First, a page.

The popularity of Asif Ali Zardari, the Pakistani president, has hit rock bottom [AFP]
It has been 24 hours of hectic diplomatic and political activity. Yet we seem to be no nearer a solution to the grave political crisis Pakistan faces.
For a journalist covering this kind of story, the problem is always the flow of information.
In Pakistan, it's often too much, and sifting out what's true and what's not, as well what's important and what's not, is overwhelming.
Rehman has been a key figure in her party, the Pakistan People's Party, for a long time. She was a close confidante of Benazir Bhutto, the PPP leader who was assassinated in 2007. She was often seen side by side with her. She was there on that fateful day when Bhutto was killed.
Take for example the story that is currently running here: the resignation of Sherry Rehman, minister for information and broadcasting.
After the killing, Rehman threw her support behind Asif Ali Zardari, Bhutto's husband. Many say she helped manoeuvre him into power.
Her resignation is shrouded in mystery ... when it was announced in the early hours of Friday it met with a rejection from the government. Suddenly the government backtracked, and all the way through Saturday morning confusion reigned as to what had happened.
In this case, all journalists can do is speak to the key players, monitor the media and chase the truth.
The problem with the truth is it often does not want to be chased.
|For a journalist covering this kind of story, the problem is always the flow of information
Khawaja Naseer is a seasoned journalist working here in Lahore. He smiles as he watches me frantically working the phones.
"Imran, this is all a game ... a drama. These people are all out for themselves... It's not about whether Sherry Rehman has resigned or not ... It's about the fact she leaked it to the media and made it public ... That is the only truth here."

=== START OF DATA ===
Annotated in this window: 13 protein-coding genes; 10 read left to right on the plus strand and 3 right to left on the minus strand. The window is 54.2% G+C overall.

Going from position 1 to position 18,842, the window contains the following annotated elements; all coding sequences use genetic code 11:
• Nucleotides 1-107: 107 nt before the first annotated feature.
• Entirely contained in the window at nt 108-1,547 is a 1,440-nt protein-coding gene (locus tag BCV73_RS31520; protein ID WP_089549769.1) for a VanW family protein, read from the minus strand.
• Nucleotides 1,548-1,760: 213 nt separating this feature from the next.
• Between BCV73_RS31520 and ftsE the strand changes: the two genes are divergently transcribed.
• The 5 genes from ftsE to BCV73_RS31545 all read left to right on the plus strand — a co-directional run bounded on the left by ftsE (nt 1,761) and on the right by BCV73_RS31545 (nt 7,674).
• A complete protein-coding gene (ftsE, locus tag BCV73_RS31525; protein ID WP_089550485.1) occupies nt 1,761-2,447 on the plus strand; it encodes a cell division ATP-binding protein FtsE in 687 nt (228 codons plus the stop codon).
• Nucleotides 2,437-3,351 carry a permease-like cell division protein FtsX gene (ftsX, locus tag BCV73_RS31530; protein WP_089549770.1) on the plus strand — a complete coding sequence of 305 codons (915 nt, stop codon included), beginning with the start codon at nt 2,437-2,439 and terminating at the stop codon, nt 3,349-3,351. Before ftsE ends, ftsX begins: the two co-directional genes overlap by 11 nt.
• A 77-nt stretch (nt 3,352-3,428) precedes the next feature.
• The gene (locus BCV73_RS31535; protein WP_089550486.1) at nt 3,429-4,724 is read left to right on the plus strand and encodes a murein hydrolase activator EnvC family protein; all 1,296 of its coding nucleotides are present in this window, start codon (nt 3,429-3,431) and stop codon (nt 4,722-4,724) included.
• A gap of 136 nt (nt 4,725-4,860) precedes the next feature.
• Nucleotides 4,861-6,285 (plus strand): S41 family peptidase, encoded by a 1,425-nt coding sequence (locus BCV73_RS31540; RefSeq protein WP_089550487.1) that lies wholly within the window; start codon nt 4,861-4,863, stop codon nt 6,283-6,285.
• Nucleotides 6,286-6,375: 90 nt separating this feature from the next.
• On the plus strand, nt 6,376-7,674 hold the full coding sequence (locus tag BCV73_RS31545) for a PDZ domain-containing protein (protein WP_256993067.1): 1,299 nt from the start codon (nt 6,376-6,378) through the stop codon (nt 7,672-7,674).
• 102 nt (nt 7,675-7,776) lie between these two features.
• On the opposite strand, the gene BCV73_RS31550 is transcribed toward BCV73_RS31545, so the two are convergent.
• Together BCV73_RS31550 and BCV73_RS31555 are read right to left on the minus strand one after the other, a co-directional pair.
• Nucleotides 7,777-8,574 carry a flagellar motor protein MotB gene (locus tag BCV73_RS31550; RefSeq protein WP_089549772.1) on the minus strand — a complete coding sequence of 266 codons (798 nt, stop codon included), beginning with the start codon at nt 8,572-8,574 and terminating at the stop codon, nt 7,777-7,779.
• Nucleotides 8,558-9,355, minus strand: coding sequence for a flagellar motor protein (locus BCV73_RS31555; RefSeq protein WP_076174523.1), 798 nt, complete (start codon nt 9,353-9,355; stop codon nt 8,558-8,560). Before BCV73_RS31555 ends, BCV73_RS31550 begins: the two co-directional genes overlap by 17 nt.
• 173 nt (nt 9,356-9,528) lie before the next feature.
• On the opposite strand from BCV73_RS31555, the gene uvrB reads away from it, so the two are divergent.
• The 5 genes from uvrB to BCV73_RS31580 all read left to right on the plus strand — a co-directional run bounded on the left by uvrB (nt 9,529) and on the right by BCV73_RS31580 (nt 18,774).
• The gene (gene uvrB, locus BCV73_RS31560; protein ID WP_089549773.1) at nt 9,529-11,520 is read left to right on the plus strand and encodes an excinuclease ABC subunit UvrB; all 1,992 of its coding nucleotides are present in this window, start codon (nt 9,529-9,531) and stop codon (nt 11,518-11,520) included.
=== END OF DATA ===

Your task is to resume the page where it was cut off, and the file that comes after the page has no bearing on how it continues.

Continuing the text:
He is right - in a sense. The game here is what matters and who is perceived to be winning it.
Asif Ali Zardari seems to be winning that game on the streets. He has managed to stop the "long marchers" from leaving Pakistan's big cities and reaching Lahore.
His policy of mass arrests and clampdowns means the city is deserted. By now, the city should have been packed with protesters waving political colours, chanting slogans and excited about marching on the political capital, Islamabad. Instead it's quiet.
Politically though it's a different scenario: The resignation of Rehman; the support by Nawaz Sharif, a former prime minister and oppostion leader, for the Long march; and intense pressure from the US have all left Zardari looking increasingly isolated and weak.
But political observers here say he should not be written off yet.
In the middle of all of this is the lawyers' protest movement. They are not politically affiliated. They only have one agenda and that's the restoration of judges sacked by Pervez Musharaff, the former president.
However, the politicians that support them may have other agendas.
If one of those politicians, Nawaz Sharif, gets the political gains he wants, he may well bid the lawyers farewell and good luck.
The fear among the lawyers is articulated by Khawja Latif, a senior advocate based in Lahore. "If Nawaz does not go with us on the Long March to Islamabad, I hope it's a strategy. His life is under threat, but we are hopeful he will stick with us."
As it stands, Sharif is holding his cards close to his chest. Zardari and the lawyers would seem have played their hands and are in a bluffing game.
And amid the games and drama the political future of Pakistan lies at stake.